By now, most people understand the dangers of concussions in football.
But one recent study indicates that parents now have something else to worry about when it comes to football injuries: potential vision impairment.
A Temple University study showed that even when players don’t get a concussion, the blows they take on the field can impact their vision. About 24 football players during the football season experienced changes in what researchers call “near point of convergence,” a condition that occurs when the muscles that control the eyes can’t get them to even up and focus on nearby objects. The condition can lead to blurred or double vision.
Researchers said most players didn’t even know they had experienced changes in their near point of convergence or that their vision had been affected. The condition only became apparent during vision tests. These vision problems went away three weeks after the end of the season — when players obviously were no longer taking hits to the head.
Previously, the researchers had conducted a study with soccer players that showed their vision problems were even worse than football players because of these hits. The soccer players didn’t recover as quickly from these hits, either. The results from both studies show that even mild head hits have a hidden impact.
Know the Risks
To gain more insight into their original football findings, Temple University researchers conducted another study, published in the journal JAMA Ophthalmology, that involved 29 Division I college players. They established a baseline and used a smart mouthguard to monitor the number of hits players received during five preseason practices. They then followed up with players after the season to assess outcomes, categorizing them into lower- or higher-impact groups.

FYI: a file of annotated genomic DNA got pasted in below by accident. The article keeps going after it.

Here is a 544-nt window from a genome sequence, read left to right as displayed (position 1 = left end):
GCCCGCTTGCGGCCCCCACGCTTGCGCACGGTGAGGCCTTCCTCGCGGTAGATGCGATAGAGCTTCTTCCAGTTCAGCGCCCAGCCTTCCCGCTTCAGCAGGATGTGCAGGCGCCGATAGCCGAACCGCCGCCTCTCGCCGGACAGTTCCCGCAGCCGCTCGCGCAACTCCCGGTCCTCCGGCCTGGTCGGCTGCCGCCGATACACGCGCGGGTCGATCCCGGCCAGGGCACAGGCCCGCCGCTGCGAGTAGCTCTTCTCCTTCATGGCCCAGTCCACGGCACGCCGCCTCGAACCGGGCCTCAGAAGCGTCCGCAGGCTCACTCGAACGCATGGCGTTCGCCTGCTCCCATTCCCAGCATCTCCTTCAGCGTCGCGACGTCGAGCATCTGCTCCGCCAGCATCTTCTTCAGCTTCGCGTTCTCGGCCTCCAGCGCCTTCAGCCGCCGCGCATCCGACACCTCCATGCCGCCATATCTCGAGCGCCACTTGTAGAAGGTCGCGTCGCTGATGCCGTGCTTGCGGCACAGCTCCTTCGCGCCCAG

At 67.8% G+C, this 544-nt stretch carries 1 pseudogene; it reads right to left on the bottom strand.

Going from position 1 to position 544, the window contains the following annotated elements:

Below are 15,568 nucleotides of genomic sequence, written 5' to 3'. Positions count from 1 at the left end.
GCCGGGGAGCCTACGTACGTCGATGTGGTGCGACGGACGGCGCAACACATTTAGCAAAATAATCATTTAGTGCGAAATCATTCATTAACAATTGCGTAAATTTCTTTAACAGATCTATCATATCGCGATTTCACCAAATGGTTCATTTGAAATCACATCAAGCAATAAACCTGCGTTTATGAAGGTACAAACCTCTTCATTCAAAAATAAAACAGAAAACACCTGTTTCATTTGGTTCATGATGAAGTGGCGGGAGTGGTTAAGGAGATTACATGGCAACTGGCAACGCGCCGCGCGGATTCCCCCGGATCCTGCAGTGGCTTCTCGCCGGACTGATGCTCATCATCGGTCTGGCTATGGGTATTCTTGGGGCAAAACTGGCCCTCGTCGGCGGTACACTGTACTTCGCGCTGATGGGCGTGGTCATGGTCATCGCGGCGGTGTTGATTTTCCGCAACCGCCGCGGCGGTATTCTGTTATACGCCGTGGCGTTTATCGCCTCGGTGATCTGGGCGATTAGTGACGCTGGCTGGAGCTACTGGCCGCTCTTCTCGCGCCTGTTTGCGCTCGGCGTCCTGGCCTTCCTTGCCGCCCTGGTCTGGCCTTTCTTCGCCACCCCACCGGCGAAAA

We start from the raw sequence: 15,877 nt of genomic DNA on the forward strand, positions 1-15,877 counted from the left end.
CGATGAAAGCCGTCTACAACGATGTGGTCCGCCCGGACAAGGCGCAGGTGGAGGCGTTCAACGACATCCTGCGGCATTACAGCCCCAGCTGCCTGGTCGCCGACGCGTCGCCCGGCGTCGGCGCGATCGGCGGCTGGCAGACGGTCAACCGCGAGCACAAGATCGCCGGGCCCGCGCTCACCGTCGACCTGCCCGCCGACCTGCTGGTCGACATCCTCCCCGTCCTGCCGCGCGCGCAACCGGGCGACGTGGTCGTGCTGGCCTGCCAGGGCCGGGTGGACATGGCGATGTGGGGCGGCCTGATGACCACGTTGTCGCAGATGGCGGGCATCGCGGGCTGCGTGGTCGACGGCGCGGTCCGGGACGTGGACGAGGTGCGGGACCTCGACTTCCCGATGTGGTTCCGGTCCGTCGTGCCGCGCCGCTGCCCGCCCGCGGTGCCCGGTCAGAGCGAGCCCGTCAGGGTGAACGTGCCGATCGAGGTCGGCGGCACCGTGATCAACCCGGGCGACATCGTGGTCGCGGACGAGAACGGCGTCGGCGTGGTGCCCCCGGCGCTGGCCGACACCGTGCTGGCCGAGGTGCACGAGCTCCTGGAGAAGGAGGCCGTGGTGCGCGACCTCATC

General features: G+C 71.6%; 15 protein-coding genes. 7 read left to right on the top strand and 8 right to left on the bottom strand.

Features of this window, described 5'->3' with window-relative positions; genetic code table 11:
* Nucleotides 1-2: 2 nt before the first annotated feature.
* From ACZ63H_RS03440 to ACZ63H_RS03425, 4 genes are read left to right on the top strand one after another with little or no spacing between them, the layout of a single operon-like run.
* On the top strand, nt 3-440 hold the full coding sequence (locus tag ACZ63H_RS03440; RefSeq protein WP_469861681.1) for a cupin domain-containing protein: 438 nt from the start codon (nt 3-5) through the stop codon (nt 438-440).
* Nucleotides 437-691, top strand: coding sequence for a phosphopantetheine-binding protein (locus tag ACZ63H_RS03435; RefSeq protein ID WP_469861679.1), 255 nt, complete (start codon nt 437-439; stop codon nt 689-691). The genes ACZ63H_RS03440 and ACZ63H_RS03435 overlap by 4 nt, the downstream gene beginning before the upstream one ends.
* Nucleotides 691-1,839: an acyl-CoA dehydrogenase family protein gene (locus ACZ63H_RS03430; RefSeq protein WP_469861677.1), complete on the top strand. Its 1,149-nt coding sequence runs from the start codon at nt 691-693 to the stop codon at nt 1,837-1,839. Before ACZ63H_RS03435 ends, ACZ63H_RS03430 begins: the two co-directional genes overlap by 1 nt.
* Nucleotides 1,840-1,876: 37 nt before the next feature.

Researchers recorded nearly 1,200 head impacts from the five practices. Of the 29 players tracked, 22 received higher-impact hits during the practices and only seven received low-impact hits. None of the blows led to a concussion in the players studied.
Again, these mild hits — referred to as subconcussive head impacts — weren’t severe enough for players to notice, but that doesn’t mean they didn’t have an effect. Players still had abnormalities three weeks later when they were tested at the end of training camp. Vision tests showed their eye convergence returned to normal during the postseason.
These studies are so important because they paint a fuller picture of the impact of head hits in football. As a country and as parents, we’ve been increasingly focused on concussions because their long-term impact can jeopardize the health of athletes via conditions like chronic traumatic encephalopathy, or CTE. College football players reportedly suffer 1,350 subconcussive impacts each season, according to Temple University researchers, so understanding the effect even of these mild hits may give us deeper insight into football-related brain injuries.
These and other studies like them help both athletes and parents make more-informed decisions about their health and safety.
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